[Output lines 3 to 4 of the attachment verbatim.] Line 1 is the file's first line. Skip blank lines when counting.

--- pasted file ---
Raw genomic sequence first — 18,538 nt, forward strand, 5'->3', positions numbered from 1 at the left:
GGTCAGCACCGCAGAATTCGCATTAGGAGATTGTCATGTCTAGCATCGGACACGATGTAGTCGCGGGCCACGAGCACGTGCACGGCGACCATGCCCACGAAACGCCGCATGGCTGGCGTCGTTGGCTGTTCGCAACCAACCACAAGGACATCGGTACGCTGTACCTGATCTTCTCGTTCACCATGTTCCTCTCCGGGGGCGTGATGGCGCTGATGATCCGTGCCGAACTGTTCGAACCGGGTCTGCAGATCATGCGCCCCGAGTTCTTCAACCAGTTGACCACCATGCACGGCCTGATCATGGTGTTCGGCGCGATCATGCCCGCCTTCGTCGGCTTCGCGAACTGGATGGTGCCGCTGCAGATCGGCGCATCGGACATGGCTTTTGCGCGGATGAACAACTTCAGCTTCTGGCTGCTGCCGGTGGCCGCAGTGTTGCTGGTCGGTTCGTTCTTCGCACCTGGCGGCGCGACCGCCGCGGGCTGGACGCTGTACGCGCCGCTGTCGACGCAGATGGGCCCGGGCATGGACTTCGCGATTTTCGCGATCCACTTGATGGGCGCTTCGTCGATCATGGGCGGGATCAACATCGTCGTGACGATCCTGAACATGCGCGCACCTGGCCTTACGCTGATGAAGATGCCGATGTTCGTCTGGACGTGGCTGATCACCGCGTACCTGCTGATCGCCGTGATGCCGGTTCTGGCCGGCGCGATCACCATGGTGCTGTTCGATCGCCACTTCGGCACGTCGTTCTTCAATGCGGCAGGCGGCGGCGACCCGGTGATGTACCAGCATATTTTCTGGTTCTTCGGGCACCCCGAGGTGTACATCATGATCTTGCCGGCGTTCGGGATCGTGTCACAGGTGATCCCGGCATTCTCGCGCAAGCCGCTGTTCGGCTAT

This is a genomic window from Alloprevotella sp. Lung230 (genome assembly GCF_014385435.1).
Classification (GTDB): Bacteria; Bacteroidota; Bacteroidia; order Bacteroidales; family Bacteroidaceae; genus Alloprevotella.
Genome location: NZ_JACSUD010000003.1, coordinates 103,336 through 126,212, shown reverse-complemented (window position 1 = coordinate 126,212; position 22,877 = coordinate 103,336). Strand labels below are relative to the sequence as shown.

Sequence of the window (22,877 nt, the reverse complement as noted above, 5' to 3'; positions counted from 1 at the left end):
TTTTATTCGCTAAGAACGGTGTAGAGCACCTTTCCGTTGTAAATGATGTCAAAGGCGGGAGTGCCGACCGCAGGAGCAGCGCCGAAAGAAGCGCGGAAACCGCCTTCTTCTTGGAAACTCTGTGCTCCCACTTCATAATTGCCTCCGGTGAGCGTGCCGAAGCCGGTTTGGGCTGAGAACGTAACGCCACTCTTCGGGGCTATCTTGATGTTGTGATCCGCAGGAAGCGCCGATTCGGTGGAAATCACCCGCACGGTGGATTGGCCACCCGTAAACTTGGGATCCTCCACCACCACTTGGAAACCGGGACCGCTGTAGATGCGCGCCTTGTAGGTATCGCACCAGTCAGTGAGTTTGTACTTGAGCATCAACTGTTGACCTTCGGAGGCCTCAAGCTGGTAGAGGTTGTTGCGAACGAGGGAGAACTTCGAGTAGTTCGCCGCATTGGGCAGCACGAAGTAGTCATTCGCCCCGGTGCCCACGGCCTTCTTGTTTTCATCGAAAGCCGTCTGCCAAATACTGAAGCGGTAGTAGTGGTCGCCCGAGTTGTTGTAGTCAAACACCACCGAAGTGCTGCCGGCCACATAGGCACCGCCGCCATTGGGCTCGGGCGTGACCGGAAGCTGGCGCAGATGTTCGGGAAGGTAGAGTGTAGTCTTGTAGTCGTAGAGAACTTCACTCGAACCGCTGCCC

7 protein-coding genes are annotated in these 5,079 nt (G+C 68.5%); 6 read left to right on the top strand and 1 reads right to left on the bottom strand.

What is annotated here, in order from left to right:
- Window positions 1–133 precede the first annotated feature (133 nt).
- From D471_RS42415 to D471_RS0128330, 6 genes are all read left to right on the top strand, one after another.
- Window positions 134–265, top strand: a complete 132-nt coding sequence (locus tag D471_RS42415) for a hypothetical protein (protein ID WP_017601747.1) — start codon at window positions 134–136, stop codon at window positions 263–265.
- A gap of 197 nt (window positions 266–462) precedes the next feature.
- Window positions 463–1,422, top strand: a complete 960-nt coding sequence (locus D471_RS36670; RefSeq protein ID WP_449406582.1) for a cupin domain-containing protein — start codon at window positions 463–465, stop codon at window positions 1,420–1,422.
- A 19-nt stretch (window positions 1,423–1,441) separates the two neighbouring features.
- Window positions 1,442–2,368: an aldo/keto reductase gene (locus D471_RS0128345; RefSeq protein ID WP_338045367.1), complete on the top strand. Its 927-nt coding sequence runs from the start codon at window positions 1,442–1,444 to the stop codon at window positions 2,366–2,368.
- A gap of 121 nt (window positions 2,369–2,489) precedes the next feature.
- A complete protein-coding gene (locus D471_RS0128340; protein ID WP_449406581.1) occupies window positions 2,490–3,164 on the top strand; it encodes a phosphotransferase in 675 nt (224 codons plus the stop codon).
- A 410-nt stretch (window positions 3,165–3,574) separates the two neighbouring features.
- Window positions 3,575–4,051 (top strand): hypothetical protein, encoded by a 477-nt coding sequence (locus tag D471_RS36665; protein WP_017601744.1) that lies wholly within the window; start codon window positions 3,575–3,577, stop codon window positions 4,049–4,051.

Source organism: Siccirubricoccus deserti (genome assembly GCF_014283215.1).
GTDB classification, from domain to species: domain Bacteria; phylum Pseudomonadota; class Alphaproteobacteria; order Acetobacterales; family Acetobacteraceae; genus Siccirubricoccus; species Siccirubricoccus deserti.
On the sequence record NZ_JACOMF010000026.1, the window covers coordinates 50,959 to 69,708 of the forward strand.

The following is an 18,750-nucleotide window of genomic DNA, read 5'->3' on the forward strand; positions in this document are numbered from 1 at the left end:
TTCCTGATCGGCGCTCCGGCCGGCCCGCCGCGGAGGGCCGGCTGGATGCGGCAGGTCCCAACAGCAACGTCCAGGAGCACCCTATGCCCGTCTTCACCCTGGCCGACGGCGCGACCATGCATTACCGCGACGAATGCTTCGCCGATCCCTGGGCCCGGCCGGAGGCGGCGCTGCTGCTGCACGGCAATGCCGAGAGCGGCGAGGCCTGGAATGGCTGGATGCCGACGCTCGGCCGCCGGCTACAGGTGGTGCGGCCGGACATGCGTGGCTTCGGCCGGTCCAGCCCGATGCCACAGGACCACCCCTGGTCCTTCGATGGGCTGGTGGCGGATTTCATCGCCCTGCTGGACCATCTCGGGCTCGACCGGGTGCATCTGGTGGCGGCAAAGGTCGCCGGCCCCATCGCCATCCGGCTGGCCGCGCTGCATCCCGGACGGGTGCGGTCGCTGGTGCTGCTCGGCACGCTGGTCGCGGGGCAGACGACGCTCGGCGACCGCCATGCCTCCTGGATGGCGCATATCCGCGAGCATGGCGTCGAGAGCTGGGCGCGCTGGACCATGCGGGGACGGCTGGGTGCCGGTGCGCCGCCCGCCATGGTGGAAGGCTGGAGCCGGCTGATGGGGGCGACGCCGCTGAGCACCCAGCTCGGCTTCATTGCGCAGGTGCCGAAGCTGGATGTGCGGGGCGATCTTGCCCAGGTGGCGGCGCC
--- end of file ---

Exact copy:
This is a genomic window from Alloprevotella sp. Lung230 (genome assembly GCF_014385435.1).
Classification (GTDB): Bacteria; Bacteroidota; Bacteroidia; order Bacteroidales; family Bacteroidaceae; genus Alloprevotella.